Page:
My personal history is recorded in a variety of places. It’s in the art projects on the wall of my old bedroom. It’s in VHS tapes of childhood birthday parties and Christmas mornings. It’s in the photo albums on my Mom’s shelf, the emails archived in my Gmail account, the journals I’ve written in intermittently since the 6th grade. It’s in the memories of my family and friends. If you gathered together all of these sources you could recreate a picture of some past experience of mine. But even though my history is recent and there are plenty of sources, the picture would be imperfect. It would be missing details. Some, forgotten. Others, intentionally omitted from the records because they weren’t notable, or significant, or graceful.

This is how all history is written. Consequently, historians can only attempt to get as close as possible to what actually happened. What’s more, the result is unintentionally skewed by the worldview and biases of the historian. A historian who has subtle, internal desires to find meaning in events and organization in chaos. He elaborates on what he understands and has no concept of things he doesn’t understand. We cannot blame the historian. We are all historians.

If you look at the historical record, you’ll see a general trend: The further we look back in time, the less we know. We can blame much of this on decay. We live in a dynamic world with forces of erosion, destructive organic processes, and tectonic activity. Nothing lasts forever.

When we piece together histories based on the records that haven’t decayed, we get an even more partial view of history. Many times, we only see what the original recorders wanted to preserve. It’s another layer of abstraction away from the truth. First, the truth is filtered by what we chose not to record. Then it is filtered by what we chose not to preserve.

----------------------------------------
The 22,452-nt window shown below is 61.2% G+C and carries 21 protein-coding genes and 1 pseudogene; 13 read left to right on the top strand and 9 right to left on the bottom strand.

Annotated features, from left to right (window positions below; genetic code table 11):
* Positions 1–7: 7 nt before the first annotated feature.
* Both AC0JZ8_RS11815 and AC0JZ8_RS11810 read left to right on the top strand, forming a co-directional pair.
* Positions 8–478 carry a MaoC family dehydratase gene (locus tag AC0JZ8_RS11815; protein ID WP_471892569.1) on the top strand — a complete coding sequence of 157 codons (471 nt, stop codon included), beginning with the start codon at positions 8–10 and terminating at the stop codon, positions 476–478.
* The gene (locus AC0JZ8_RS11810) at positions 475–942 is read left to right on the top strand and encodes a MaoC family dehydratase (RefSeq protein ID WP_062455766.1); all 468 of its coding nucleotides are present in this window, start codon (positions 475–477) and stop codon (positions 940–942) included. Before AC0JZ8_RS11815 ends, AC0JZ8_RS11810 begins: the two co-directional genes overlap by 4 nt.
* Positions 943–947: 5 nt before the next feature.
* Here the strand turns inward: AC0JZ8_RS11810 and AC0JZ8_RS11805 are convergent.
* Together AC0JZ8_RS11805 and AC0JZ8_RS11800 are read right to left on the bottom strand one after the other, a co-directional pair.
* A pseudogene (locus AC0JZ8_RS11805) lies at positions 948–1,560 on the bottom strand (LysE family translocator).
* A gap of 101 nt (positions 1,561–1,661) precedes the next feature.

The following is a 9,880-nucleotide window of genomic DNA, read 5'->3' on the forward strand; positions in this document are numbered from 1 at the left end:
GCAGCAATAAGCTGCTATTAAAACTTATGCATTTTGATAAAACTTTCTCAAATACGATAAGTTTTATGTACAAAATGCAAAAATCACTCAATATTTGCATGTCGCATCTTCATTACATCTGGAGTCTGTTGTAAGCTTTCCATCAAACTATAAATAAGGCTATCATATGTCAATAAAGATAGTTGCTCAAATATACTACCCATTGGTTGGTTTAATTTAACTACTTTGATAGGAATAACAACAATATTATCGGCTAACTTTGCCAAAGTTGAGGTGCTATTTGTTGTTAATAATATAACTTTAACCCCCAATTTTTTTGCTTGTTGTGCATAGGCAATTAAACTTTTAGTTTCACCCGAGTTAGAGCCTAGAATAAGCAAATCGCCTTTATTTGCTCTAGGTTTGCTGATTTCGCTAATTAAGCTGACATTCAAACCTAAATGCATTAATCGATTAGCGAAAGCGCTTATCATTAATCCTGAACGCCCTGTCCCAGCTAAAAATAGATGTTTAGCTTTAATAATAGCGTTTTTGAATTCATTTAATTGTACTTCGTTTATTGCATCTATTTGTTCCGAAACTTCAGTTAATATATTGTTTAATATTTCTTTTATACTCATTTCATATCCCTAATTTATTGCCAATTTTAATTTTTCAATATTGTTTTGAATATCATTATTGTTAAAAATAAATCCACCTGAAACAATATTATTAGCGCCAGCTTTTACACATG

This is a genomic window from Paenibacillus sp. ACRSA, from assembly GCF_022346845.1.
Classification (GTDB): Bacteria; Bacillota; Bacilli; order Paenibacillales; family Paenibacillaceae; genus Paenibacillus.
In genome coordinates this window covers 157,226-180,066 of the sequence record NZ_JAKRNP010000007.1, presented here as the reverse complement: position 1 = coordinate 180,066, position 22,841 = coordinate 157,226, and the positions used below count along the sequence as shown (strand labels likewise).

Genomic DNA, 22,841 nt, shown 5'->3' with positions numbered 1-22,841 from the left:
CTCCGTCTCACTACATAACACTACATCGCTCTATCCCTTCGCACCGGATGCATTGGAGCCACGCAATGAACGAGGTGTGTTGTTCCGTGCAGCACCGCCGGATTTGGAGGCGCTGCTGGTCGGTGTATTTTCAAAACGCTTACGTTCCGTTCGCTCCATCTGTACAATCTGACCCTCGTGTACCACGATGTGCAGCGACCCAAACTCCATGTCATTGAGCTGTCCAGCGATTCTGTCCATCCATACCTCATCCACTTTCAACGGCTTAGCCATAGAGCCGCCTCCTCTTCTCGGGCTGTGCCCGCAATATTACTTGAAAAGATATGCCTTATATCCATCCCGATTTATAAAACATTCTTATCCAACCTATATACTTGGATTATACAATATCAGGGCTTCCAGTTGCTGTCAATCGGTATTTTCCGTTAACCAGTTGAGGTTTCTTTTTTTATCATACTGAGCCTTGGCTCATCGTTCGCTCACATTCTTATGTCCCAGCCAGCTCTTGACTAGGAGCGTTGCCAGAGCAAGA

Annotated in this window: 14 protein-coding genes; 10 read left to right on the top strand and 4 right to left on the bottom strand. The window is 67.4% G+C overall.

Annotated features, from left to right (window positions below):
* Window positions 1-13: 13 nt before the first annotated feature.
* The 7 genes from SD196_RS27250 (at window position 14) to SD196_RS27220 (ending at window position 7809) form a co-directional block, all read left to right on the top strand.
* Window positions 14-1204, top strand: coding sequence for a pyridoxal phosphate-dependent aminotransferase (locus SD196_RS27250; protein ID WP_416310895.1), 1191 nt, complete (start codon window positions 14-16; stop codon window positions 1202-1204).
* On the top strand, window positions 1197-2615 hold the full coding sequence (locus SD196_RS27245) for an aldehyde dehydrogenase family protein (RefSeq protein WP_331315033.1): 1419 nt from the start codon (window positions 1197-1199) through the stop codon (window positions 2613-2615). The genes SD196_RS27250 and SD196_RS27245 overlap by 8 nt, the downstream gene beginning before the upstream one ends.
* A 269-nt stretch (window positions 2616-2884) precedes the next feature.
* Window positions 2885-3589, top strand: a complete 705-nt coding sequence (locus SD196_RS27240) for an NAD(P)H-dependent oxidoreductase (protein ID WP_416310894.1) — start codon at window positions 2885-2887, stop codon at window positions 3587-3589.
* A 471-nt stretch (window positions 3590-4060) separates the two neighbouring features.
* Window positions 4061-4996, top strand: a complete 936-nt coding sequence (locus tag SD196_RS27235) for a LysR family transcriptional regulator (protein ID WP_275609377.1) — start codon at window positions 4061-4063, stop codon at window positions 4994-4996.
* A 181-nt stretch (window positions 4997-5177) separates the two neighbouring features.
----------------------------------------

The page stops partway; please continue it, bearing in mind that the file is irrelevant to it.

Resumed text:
Even if some information survives both filters, we cannot properly understand it without contextual information that didn’t survive the filters. That’s why it’s so hard to answer questions like how atrocities like the Crusades or the Holocaust could have happened. It’s hard enough for us to put ourselves in somebody else’s shoes. To truly do it accurately for somebody who lived 400 years ago… that’s nearly impossible.

So what DO we actually know?

We know a lot of information. Names, dates, sequences of major events (or events that seemed major to the people recording them). We know about battles, heroes, cities, religions, discoveries and philosophies. We know about many of these things in great detail. Sometimes by reading the interactions of people in ancient books or plays, we learn a little bit about how people lived. What they thought was important. Where they spent time. Their desires, fears, and sorrows.

But those samples are few and far between. Certainly, they don’t represent all the cultures and classes of citizens through the various periods of time. And when you think about how different your life is to the novels you read or the sitcoms on TV, it’s easy to see that those ancient works won’t paint a complete picture.

The biggest issue is that we don’t know what we don’t know. Like I said before, the world is a lot messier than we tend to portray in history books, and only a tiny fraction of the total sum of historical information survives. When we look at history with a 21st century worldview, we easily miss details about public opinion, social pressures, and other nuanced topics. We instantly assume that we are smarter, more informed, more disciplined, more principled, and more enlightened then they were. That perspective radiates self-serving bias, and it is incorrect.

Why does this matter?

In most cases, it doesn’t. History doesn’t help me decide how much bus fare to buy or which books to check out from the library. It has very little impact on my decision making process. However, historical misunderstandings can cause bitterness in all sorts of situations, from long held grudges and family feuds to racial and religious intolerance. Those things are so bogus. It doesn’t matter if it’s 2, 20 or 2000 years old, if you have beef with something that happened a long time ago, then you have to realize that you know almost nothing about what actually happened. Your beef is with an imaginary reconstruction of the truth that exists only in your mind. Life is too short to hold fiercely onto such biases when we live in a world that desperately needs more positive influences. Everybody deserves the benefit of the doubt.

Including those who came before us.